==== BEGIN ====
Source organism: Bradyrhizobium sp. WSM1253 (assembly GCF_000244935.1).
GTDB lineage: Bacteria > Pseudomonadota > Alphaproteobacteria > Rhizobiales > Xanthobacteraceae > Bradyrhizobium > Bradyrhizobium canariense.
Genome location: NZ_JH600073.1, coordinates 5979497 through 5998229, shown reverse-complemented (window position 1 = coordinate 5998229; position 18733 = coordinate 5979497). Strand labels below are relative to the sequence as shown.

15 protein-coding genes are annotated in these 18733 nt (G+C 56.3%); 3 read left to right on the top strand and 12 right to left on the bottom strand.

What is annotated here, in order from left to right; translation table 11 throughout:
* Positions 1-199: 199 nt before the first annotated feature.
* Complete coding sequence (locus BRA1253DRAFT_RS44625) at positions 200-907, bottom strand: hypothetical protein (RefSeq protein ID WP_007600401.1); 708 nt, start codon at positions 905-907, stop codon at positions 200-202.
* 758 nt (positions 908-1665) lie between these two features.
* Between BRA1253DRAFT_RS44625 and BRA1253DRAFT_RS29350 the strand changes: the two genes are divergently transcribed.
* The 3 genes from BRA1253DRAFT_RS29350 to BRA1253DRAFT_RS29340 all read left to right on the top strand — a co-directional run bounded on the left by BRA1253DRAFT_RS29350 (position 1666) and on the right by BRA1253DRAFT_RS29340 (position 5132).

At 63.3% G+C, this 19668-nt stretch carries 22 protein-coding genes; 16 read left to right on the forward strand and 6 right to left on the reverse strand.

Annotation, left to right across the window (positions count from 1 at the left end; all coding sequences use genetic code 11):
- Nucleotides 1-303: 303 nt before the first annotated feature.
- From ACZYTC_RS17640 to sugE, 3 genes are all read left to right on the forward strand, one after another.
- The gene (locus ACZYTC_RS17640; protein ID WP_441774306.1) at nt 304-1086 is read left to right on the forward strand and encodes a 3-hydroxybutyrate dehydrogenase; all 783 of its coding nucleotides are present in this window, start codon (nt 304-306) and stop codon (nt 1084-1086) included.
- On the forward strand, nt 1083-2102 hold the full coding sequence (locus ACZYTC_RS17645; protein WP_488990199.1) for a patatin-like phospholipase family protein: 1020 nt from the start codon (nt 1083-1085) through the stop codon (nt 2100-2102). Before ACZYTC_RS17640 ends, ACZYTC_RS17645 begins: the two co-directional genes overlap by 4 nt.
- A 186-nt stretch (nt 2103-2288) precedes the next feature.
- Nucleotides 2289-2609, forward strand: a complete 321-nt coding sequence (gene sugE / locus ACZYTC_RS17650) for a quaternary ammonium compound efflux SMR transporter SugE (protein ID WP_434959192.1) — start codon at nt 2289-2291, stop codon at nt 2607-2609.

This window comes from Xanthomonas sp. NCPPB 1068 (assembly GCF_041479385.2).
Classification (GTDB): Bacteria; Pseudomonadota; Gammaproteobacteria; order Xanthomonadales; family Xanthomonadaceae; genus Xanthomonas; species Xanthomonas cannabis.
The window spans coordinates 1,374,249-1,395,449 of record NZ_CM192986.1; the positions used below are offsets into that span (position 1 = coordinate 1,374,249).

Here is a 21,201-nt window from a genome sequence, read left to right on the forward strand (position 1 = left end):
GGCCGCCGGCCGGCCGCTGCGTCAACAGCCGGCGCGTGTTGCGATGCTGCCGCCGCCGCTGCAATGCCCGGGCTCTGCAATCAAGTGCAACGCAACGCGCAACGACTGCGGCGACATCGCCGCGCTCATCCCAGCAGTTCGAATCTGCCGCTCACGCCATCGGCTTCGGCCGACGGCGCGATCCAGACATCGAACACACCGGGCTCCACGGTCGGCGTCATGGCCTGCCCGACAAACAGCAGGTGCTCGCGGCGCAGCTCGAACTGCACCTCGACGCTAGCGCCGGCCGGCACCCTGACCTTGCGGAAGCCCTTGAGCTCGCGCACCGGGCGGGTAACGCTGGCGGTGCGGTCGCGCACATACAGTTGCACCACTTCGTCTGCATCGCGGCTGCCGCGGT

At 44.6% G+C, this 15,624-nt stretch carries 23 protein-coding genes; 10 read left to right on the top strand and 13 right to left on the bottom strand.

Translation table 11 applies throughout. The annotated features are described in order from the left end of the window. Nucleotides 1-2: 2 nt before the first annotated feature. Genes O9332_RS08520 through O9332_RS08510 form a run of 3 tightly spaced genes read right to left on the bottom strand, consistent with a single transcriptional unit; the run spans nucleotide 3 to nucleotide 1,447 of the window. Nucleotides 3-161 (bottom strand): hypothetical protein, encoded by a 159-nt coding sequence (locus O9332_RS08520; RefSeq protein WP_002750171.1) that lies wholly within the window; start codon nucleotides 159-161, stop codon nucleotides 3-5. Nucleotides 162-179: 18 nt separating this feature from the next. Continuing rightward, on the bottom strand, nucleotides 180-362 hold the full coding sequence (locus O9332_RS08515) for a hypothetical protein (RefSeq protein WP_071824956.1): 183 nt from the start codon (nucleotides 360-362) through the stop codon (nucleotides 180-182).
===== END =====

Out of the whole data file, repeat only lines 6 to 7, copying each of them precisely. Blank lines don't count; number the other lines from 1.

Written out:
* Positions 1-199: 199 nt before the first annotated feature.
* Complete coding sequence (locus BRA1253DRAFT_RS44625) at positions 200-907, bottom strand: hypothetical protein (RefSeq protein ID WP_007600401.1); 708 nt, start codon at positions 905-907, stop codon at positions 200-202.